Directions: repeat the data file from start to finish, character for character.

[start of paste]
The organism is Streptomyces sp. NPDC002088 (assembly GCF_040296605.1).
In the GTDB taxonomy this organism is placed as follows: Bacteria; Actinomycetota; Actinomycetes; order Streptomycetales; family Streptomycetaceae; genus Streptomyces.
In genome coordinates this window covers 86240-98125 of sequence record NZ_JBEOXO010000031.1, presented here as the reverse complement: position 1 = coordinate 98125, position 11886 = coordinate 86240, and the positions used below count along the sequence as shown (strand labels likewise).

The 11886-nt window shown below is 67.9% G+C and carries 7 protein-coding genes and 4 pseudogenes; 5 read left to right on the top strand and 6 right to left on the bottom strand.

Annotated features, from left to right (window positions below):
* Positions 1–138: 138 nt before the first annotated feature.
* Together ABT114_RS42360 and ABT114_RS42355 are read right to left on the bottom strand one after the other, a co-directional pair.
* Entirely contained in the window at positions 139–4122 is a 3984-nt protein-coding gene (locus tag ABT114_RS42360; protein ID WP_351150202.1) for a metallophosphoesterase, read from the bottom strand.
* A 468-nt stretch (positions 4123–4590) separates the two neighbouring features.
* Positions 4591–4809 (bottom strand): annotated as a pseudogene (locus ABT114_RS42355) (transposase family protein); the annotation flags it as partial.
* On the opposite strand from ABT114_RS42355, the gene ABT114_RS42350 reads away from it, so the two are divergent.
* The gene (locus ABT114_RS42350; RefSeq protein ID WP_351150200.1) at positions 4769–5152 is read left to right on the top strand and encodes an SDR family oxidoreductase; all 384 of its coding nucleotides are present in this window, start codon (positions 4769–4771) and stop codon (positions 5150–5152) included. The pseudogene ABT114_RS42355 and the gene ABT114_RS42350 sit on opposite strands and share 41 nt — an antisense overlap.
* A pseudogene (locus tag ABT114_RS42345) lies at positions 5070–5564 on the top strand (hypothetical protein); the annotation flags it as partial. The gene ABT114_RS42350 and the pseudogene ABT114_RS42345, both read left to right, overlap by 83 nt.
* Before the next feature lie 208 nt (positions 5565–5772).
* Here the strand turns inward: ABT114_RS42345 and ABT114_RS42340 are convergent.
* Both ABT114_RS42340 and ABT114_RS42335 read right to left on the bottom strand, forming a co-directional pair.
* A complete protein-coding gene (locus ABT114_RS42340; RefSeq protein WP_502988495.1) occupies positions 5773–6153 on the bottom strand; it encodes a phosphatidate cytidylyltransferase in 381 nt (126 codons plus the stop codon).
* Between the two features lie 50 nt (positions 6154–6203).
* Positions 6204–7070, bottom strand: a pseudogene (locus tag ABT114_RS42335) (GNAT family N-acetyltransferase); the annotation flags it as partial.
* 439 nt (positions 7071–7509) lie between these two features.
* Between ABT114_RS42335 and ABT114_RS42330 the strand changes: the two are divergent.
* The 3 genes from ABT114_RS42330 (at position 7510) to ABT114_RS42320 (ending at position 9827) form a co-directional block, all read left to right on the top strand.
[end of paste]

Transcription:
The organism is Streptomyces sp. NPDC002088 (assembly GCF_040296605.1).
In the GTDB taxonomy this organism is placed as follows: Bacteria; Actinomycetota; Actinomycetes; order Streptomycetales; family Streptomycetaceae; genus Streptomyces.
In genome coordinates this window covers 86240-98125 of sequence record NZ_JBEOXO010000031.1, presented here as the reverse complement: position 1 = coordinate 98125, position 11886 = coordinate 86240, and the positions used below count along the sequence as shown (strand labels likewise).

The 11886-nt window shown below is 67.9% G+C and carries 7 protein-coding genes and 4 pseudogenes; 5 read left to right on the top strand and 6 right to left on the bottom strand.

Annotated features, from left to right (window positions below):
* Positions 1–138: 138 nt before the first annotated feature.
* Together ABT114_RS42360 and ABT114_RS42355 are read right to left on the bottom strand one after the other, a co-directional pair.
* Entirely contained in the window at positions 139–4122 is a 3984-nt protein-coding gene (locus tag ABT114_RS42360; protein ID WP_351150202.1) for a metallophosphoesterase, read from the bottom strand.
* A 468-nt stretch (positions 4123–4590) separates the two neighbouring features.
* Positions 4591–4809 (bottom strand): annotated as a pseudogene (locus ABT114_RS42355) (transposase family protein); the annotation flags it as partial.
* On the opposite strand from ABT114_RS42355, the gene ABT114_RS42350 reads away from it, so the two are divergent.
* The gene (locus ABT114_RS42350; RefSeq protein ID WP_351150200.1) at positions 4769–5152 is read left to right on the top strand and encodes an SDR family oxidoreductase; all 384 of its coding nucleotides are present in this window, start codon (positions 4769–4771) and stop codon (positions 5150–5152) included. The pseudogene ABT114_RS42355 and the gene ABT114_RS42350 sit on opposite strands and share 41 nt — an antisense overlap.
* A pseudogene (locus tag ABT114_RS42345) lies at positions 5070–5564 on the top strand (hypothetical protein); the annotation flags it as partial. The gene ABT114_RS42350 and the pseudogene ABT114_RS42345, both read left to right, overlap by 83 nt.
* Before the next feature lie 208 nt (positions 5565–5772).
* Here the strand turns inward: ABT114_RS42345 and ABT114_RS42340 are convergent.
* Both ABT114_RS42340 and ABT114_RS42335 read right to left on the bottom strand, forming a co-directional pair.
* A complete protein-coding gene (locus ABT114_RS42340; RefSeq protein WP_502988495.1) occupies positions 5773–6153 on the bottom strand; it encodes a phosphatidate cytidylyltransferase in 381 nt (126 codons plus the stop codon).
* Between the two features lie 50 nt (positions 6154–6203).
* Positions 6204–7070, bottom strand: a pseudogene (locus tag ABT114_RS42335) (GNAT family N-acetyltransferase); the annotation flags it as partial.
* 439 nt (positions 7071–7509) lie between these two features.
* Between ABT114_RS42335 and ABT114_RS42330 the strand changes: the two are divergent.
* The 3 genes from ABT114_RS42330 (at position 7510) to ABT114_RS42320 (ending at position 9827) form a co-directional block, all read left to right on the top strand.